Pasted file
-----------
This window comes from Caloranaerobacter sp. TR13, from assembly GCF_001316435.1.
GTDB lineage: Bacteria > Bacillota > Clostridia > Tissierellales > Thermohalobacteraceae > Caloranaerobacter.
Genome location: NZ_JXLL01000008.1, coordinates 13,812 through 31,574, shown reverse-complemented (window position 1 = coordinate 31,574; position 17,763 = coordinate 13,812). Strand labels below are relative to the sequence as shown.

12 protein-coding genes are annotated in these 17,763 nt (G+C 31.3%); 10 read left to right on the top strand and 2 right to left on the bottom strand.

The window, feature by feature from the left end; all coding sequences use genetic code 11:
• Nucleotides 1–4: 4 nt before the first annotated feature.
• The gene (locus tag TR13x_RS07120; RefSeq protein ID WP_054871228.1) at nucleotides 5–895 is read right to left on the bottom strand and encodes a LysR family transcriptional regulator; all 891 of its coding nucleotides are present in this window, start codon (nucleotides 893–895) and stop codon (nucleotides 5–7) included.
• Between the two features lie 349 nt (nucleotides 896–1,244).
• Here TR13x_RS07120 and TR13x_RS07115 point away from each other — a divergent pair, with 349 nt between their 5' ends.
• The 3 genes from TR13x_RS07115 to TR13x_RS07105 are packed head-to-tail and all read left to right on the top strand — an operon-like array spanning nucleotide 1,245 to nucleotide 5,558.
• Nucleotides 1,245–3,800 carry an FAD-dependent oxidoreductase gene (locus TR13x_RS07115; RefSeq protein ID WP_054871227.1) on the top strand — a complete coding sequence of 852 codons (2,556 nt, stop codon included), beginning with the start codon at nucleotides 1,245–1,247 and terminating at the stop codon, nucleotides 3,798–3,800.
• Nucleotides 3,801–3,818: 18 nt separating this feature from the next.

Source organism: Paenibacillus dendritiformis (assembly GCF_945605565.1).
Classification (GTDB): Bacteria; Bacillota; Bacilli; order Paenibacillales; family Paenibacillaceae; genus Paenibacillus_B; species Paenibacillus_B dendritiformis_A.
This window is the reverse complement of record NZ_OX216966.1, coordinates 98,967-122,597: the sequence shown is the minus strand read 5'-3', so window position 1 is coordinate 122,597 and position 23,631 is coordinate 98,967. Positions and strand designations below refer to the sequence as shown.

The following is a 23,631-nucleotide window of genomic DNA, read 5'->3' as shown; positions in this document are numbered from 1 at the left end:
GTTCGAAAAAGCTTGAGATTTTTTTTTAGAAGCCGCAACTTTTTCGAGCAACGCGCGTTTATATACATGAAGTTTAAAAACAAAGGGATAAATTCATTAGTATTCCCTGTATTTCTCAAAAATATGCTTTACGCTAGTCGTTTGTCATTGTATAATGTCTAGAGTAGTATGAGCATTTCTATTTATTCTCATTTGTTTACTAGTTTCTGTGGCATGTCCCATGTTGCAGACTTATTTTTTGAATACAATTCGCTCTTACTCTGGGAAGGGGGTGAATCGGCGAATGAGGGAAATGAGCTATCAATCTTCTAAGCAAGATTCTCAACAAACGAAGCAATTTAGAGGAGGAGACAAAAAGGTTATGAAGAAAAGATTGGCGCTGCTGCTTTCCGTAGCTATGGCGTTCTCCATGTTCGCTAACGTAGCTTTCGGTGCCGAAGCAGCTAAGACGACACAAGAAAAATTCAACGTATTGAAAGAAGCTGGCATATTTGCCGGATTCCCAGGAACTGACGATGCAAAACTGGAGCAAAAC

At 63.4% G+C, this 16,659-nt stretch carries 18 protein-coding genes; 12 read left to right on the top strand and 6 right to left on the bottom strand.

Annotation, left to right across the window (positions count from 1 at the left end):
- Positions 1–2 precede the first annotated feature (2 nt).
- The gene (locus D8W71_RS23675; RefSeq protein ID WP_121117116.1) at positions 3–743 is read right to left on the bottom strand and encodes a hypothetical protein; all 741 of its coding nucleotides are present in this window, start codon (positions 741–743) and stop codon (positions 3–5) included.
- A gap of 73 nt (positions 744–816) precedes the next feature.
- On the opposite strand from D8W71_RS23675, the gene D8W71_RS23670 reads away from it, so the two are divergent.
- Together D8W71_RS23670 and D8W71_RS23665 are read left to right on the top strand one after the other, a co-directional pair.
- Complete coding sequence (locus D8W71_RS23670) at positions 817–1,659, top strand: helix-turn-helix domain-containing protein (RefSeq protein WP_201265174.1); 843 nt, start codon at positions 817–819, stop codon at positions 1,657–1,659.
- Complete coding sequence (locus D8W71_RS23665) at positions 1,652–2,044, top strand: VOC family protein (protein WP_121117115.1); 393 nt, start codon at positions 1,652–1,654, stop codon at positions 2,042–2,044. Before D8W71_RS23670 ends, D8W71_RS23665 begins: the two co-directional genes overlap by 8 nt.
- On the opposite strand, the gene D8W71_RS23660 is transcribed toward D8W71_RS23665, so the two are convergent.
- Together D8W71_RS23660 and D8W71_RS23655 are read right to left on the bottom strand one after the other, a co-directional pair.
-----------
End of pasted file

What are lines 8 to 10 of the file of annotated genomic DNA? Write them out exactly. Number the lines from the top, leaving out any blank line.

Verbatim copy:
• Between the two features lie 349 nt (nucleotides 896–1,244).
• Here TR13x_RS07120 and TR13x_RS07115 point away from each other — a divergent pair, with 349 nt between their 5' ends.
• The 3 genes from TR13x_RS07115 to TR13x_RS07105 are packed head-to-tail and all read left to right on the top strand — an operon-like array spanning nucleotide 1,245 to nucleotide 5,558.